Is this the scariest evp recording captured during a Ouija Session. Tim from livescifi.tv captures a class A evp during a Ouija session at an undisclosed location. During this paranormal investigation the ghost tell Tim to, “put the board down” and when he asks what’s it name is, it replies with “Satan!” Tim from livescifi.tv reportedly has used this Ouija board in numerous haunted locations, could it be that spirit or demon attached itself to the Ouija Board. Or could it be ZoZo. Although the ZoZo demon is known for making contact through the Ouija Board, I find it quite possible that the demon can also communicate through EVP. The EVPs that were captured during the Ouija Board session were caught on a Panasonic RRDR60, and a Sony ICD ST25.
Electronic voice phenomena (EVP) are sounds found on electronic recordings that are interpreted as spirit voices that have been either unintentionally recorded or intentionally requested and recorded. Parapsychologist Konstantīns Raudive, who popularized the idea in the 1970s, described EVP as typically brief, usually the length of a word or short phrase.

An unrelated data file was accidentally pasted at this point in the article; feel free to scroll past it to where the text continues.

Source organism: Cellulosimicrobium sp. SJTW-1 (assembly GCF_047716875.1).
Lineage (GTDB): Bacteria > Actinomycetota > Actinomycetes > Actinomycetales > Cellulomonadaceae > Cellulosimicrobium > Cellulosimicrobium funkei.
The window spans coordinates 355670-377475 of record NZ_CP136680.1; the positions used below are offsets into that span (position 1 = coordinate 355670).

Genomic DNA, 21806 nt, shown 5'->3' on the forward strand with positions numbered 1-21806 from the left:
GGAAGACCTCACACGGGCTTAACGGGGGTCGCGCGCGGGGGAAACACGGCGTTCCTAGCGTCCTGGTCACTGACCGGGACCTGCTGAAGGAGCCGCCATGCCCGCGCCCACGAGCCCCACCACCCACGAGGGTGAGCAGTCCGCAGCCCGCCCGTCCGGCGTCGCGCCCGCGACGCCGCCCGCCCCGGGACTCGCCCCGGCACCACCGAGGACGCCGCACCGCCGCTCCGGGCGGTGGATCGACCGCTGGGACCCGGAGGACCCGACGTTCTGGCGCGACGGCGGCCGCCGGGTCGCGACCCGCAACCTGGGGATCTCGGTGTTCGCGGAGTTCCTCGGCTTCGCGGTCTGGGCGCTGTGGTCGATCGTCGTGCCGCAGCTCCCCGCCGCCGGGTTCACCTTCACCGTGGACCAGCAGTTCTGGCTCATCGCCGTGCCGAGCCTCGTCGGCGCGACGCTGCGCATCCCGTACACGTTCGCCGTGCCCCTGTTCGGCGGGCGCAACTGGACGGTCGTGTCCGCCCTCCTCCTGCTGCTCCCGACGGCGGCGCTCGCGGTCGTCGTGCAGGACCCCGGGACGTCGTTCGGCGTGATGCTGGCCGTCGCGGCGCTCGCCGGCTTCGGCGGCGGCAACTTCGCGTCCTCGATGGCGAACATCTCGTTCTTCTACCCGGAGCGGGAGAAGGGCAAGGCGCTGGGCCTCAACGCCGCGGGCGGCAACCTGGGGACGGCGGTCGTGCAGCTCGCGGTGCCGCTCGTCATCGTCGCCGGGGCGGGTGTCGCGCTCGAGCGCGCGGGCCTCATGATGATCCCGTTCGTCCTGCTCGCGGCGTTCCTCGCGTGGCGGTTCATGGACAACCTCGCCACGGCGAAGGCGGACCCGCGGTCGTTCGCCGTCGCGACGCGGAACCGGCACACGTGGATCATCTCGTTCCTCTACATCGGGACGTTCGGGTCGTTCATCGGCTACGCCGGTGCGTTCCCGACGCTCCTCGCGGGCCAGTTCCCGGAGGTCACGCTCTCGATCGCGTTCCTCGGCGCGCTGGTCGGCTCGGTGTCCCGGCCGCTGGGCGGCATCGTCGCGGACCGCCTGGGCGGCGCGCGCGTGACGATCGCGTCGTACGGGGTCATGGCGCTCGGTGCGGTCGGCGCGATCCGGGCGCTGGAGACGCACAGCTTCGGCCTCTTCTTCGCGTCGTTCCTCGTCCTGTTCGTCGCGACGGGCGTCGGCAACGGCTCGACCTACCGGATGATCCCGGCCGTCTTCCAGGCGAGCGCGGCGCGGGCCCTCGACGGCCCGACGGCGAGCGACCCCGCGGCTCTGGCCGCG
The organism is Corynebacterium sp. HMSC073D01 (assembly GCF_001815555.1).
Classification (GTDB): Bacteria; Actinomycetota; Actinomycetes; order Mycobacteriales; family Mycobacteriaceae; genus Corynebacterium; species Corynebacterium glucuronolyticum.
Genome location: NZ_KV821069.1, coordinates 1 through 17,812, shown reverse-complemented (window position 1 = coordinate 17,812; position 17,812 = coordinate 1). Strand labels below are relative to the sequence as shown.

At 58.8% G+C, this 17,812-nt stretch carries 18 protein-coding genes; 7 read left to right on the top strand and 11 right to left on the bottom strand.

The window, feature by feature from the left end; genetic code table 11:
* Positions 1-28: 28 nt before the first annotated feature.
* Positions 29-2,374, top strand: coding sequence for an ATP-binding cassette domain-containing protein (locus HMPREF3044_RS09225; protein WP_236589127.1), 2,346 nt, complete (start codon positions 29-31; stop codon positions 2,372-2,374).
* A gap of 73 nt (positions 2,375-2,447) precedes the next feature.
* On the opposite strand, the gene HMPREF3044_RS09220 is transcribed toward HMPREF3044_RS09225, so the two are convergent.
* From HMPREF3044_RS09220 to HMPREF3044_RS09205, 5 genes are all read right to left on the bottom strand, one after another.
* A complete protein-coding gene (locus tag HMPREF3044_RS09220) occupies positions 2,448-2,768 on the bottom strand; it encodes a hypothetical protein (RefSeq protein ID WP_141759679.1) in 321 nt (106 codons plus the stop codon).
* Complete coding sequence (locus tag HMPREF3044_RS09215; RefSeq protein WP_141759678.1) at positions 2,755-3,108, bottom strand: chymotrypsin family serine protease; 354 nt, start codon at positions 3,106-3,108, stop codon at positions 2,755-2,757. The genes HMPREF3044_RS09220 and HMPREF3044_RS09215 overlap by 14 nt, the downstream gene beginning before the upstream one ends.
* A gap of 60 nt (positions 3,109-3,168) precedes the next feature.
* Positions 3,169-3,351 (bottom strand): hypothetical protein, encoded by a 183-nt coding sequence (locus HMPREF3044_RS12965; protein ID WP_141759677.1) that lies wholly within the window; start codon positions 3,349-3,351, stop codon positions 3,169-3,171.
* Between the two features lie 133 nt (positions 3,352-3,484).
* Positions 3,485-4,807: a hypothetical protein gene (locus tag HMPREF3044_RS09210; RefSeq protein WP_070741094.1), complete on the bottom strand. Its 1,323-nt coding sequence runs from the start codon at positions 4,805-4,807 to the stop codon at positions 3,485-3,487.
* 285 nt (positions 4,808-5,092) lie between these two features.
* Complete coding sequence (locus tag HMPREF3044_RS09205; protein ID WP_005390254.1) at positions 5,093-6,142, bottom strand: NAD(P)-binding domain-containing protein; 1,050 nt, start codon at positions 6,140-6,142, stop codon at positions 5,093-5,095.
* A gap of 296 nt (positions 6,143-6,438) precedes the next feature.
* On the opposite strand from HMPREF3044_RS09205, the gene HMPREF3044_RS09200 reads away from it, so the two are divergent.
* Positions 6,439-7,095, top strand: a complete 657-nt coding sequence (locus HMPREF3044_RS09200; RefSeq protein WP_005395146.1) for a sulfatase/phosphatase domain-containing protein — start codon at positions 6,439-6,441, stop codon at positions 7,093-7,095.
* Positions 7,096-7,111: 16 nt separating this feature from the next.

Enthusiasts consider EVP to be a form of paranormal phenomenon often found in recordings with static or other background noise.
In 1982, Sarah Estep founded the American Association of Electronic Voice Phenomena (AA-EVP) in Severna Park, Maryland, a nonprofit organization with the purpose of increasing awareness of EVP, and of teaching standardized methods for capturing it. Estep began her exploration of EVP in 1976, and says she has made hundreds of recordings of messages from deceased friends, relatives, and extraterrestrials whom she speculated originated from other planets or dimensions.
The term Instrumental Trans-Communication (ITC) was coined by Ernst Senkowski in the 1970s to refer more generally to communication through any sort of electronic device such as tape recorders, fax machines, television sets or computers between spirits or other discarnate entities and the living. One particularly famous claimed incidence of ITC occurred when the image of EVP enthusiast Friedrich Jürgenson (whose funeral was held that day) was said to have appeared on a television in the home of a colleague, which had been purposefully tuned to a vacant channel. ITC enthusiasts also look at the TV and video camera feedback loop of the Droste effect.
In 1979, parapsychologist D. Scott Rogo described an alleged paranormal phenomenon in which people report that they receive simple, brief, and usually single-occurrence telephone calls from spirits of deceased relatives, friends, or strangers. Rosemary Guiley has written “within the parapsychology establishment, Rogo was often faulted for poor scholarship, which, critics said, led to erroneous conclusions.”